Mange spader stilt opp i skredområdet i Longyearbyen, etter graving etter omkomne.

A force more deadly than polar bears

You might think that polar bears— and the potential for attack— are the biggest danger on the Norwegian island archipelago of Svalbard. But avalanches kill far more people on Svalbard than polar bears ever have.

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Martin’s world

Visualizing oil reservoirs or tectonic plates under the seafloor requires lots of computing power and the imagination to envision what the data are showing you. That’s Martin Landrø’s work world. But he’s also fascinated by how teachers from a century ago taught their students about the Earth and the way it moves around the sun.

This map shows the changing US CO2 footprint around the world between 1970 and 2008. Red hotspots illustrated where the US carbon footprint has increased, and in blue, decreased. The carbon footprint has gone down in some parts of the US, UK, and other places in Africa and Eastern Europe, while new emissions hotspots have emerged in growing US cities, Mexico, Europe, and throughout Asia. Graphic: Daniel Moran, NTNU

Global hot spot maps link consumers with impacts

A new model creates global hot spot maps to illuminate how what we buy pollutes the planet and where. The idea is to help governments, industries and individuals target areas for cleanup.

Optical fibers lit in the shape of the world map. 3D image concept of global communication by optical fiber.

Glass fibres with potential far beyond transmitting light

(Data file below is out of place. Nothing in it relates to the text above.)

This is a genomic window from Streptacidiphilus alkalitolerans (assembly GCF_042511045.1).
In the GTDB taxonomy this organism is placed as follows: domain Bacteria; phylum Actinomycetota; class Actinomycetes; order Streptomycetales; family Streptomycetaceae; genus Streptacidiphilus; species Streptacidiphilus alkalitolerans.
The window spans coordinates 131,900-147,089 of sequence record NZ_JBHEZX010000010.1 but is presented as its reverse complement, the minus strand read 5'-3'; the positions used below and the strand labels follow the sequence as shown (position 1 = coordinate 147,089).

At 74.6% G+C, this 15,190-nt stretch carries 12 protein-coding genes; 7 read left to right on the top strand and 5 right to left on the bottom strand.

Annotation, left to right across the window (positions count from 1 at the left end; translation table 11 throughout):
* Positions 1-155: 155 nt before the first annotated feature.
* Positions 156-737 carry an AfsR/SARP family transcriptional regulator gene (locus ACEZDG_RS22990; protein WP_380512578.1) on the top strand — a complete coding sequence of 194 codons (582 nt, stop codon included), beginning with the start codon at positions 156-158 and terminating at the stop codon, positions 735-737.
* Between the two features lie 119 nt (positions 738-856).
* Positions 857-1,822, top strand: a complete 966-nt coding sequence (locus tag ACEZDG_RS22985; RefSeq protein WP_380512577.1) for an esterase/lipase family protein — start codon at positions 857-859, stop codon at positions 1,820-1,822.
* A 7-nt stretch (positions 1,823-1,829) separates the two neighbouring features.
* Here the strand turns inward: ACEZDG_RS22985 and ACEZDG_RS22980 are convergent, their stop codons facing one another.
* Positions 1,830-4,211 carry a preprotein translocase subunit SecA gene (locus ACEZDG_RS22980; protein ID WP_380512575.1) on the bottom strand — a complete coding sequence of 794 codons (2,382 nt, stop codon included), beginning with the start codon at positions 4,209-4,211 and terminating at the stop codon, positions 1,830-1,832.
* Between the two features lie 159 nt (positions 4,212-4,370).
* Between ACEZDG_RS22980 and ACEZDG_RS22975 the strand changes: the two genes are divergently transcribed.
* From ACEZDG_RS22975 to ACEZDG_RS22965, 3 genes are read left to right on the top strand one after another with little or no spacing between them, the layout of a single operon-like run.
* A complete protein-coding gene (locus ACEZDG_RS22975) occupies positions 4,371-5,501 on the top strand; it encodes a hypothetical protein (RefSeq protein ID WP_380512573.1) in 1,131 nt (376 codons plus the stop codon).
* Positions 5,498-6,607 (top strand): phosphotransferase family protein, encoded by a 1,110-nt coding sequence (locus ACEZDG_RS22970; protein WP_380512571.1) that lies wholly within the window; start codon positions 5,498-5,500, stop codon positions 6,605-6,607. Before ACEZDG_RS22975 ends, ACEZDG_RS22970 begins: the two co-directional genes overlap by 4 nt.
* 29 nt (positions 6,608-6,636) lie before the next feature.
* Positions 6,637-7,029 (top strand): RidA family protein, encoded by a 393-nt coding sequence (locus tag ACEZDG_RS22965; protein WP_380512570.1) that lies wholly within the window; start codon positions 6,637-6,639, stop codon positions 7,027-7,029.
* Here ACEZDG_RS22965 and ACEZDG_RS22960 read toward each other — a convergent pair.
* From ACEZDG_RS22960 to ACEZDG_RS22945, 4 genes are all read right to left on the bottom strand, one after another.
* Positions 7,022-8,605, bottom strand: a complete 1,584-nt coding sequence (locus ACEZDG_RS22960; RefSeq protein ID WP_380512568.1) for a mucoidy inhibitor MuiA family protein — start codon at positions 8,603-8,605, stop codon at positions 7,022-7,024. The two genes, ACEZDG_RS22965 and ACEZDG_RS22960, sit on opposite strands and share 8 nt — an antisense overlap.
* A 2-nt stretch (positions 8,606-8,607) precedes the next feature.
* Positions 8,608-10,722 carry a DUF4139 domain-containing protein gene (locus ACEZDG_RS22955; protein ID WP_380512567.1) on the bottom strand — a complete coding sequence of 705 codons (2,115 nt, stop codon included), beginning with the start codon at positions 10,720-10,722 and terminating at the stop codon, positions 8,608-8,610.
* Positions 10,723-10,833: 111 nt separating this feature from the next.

Fibre optics are at the heart of today’s communication systems, a number of medical devices and more. But when researchers put a silicon-germanium mix at the core of the fibre and treated it, they made something with potential far beyond transmitting light.

Olga Lehmann examines what silence does to people—and how to use silence in therapy. Photo: Stein Roar Leite

Silence as a superpower

Silence is not an empty space. It has its own purpose, both in psychotherapy and in music. Olga Lehmann is working to build a theory of silence.

Norway's electric companies need to be forward thinking while at the same time continuing to do what they are good at. Photo: Thinkstock

Helping today’s power companies anticipate tomorrow

It’s not easy for big, profitable companies to respond to huge technological changes. One NTNU researcher hopes to help Norway’s electric power industry cope with the market challenges from renewable energy and changed consumer behaviour.

Oere Foto Michael Müller (ETH Zürich)

New ears from algae

Scientists are using alginate from seaweed to try to get cells to form new body parts.

Photo: Anais Orsi
VIDEO

Lazarus ice

Global climate change is causing Arctic sea ice to melt at an accelerating rate, increasing the ability of ships and other structures to travel though Arctic waters. But even as they melt, some sea ice structures actually get stronger.

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Jellyfish invaders: Trondheim Fjord in transition

Jarle Mork has spent the last 40 years of his career studying Trondheim Fjord and its finned inhabitants. Warmer waters and the arrival of new creatures are bad news for the fjord’s cod population, he says. But other fishing practices are problematic, too.

Trondheim 08.06.2016 : The leading technical universities in the Nordic countries (Aalto, Chalmers, DTU, KTH and NTNU) celebrate their 10th anniversary of collaboration with a high level summit in Trondheim 8 June 2016. The purpose of the summit is to establish a unique networking arena for key actors in the Nordic innovation eco-systems. Photo: Thor Nielsen
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Five Nordic universities look into the crystal ball